Look for the Minnesota state bird, the common loon, a common summer resident on lakes in northern and north central Minnesota. Search the lakes along the Gunflint Trail, Lake Mille Lacs, Boundary Waters, Lake Vermilion and Leech Lake for this impressive waterbird species.
Summer also is the time of the year when peeping baby birds seem to be everywhere. Watch your backyard feeders and birdbath for noisy fledglings following around after a harried parent, begging for food and attention. To some of us human parents this is an all-too-familiar scenario and we can really relate to it.
Breeding bird surveys, another worthwhile summer activity, are run each summer by many volunteers in Minnesota. Each group of BBS volunteers makes 50 stops along and established a route counting all of the birds that are seen or heard. This data is compiled by the federal government and is used to measure bird populations and breeding success rates. It is another excellent example of the good work done by citizen science.
You owe it to yourself to take a good look at a summer sky on a clear night in Minnesota. When you see all the stars shining in the heavens, please realize that they are shining for anyone who finds joy in nature.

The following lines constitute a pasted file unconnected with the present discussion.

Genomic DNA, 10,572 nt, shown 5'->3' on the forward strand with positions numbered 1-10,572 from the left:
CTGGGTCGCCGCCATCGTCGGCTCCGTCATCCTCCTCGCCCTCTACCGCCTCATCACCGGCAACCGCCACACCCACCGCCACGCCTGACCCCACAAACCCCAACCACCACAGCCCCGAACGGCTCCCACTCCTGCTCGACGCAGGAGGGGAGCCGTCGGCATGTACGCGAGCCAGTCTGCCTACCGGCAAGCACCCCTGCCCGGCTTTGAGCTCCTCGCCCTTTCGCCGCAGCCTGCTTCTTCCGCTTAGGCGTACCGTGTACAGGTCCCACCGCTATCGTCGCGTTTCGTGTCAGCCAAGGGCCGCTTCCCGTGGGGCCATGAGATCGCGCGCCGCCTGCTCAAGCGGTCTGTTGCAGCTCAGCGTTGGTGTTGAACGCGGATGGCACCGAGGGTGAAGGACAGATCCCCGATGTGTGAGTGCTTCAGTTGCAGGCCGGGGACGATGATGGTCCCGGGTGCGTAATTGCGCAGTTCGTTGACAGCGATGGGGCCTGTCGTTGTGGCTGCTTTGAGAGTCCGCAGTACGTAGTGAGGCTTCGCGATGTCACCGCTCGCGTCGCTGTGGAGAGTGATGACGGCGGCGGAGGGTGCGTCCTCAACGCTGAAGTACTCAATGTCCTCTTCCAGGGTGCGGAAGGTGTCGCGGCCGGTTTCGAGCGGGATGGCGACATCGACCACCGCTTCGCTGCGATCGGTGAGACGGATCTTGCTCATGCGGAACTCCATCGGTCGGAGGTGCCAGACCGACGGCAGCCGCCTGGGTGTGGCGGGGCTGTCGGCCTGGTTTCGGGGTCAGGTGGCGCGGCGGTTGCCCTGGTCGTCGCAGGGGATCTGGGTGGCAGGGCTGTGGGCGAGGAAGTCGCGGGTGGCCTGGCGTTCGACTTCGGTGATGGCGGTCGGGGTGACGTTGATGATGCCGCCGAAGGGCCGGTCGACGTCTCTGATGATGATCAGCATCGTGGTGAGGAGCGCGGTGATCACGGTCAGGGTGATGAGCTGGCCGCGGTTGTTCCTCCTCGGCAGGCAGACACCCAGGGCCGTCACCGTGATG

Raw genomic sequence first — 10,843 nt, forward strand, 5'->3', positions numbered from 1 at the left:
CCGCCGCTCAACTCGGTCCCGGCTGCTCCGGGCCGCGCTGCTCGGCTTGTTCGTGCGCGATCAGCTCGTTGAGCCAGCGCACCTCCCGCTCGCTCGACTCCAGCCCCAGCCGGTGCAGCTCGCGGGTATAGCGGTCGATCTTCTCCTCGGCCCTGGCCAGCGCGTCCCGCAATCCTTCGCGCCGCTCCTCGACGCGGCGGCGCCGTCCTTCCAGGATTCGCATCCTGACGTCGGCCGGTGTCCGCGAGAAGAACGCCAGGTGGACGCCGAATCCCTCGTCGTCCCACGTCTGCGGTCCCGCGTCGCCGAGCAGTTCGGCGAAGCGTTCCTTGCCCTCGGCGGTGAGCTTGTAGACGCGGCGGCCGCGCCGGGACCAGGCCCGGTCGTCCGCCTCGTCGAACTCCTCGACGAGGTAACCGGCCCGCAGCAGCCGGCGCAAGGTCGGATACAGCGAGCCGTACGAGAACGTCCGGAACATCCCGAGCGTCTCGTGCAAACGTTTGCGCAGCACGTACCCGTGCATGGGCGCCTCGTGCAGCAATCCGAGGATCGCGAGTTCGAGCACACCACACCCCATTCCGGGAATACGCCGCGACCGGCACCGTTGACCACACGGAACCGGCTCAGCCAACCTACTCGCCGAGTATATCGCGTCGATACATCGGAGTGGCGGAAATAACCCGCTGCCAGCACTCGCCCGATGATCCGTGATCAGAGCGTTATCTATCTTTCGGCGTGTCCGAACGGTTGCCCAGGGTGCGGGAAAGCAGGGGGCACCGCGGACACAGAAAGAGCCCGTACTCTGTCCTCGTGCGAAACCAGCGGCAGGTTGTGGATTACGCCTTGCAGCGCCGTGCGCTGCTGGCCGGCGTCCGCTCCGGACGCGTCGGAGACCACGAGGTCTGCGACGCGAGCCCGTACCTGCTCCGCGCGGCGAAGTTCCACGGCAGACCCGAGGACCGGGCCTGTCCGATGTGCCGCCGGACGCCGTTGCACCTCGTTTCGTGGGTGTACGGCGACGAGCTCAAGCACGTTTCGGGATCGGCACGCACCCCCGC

Minnesota Summer Birding Calendar: June
This is a month that the morning chorus of bird songs really takes off.
It’s a good idea to get up before dawn just to keep from missing some of the lovely song of the birds.
It’s a good month to practice identifying birds by their songs. Learn to tell various species of flycatchers, vireos and sparrows apart while enjoying their lovely song stylings.
Dickcissels return. Many nesting birds are on territory and courting.
Wetlands offer a glimpse of many species of birds.
Young trumpeter swans (cygnets) hatch this month. Young mourning doves, house wrens, tree swallows and others are seen.
Wild strawberries ripen and chicory, mullein, blue vervain and ox-eye daisy bloom.
Snapping turtles are laying eggs.
Mosquitoes are biting.
The skeeters keep life from being too good for our own good.
Minnesota Summer Birding Calendar: July
This is the warmest and sunniest month of the year. Severe weather is a possibility.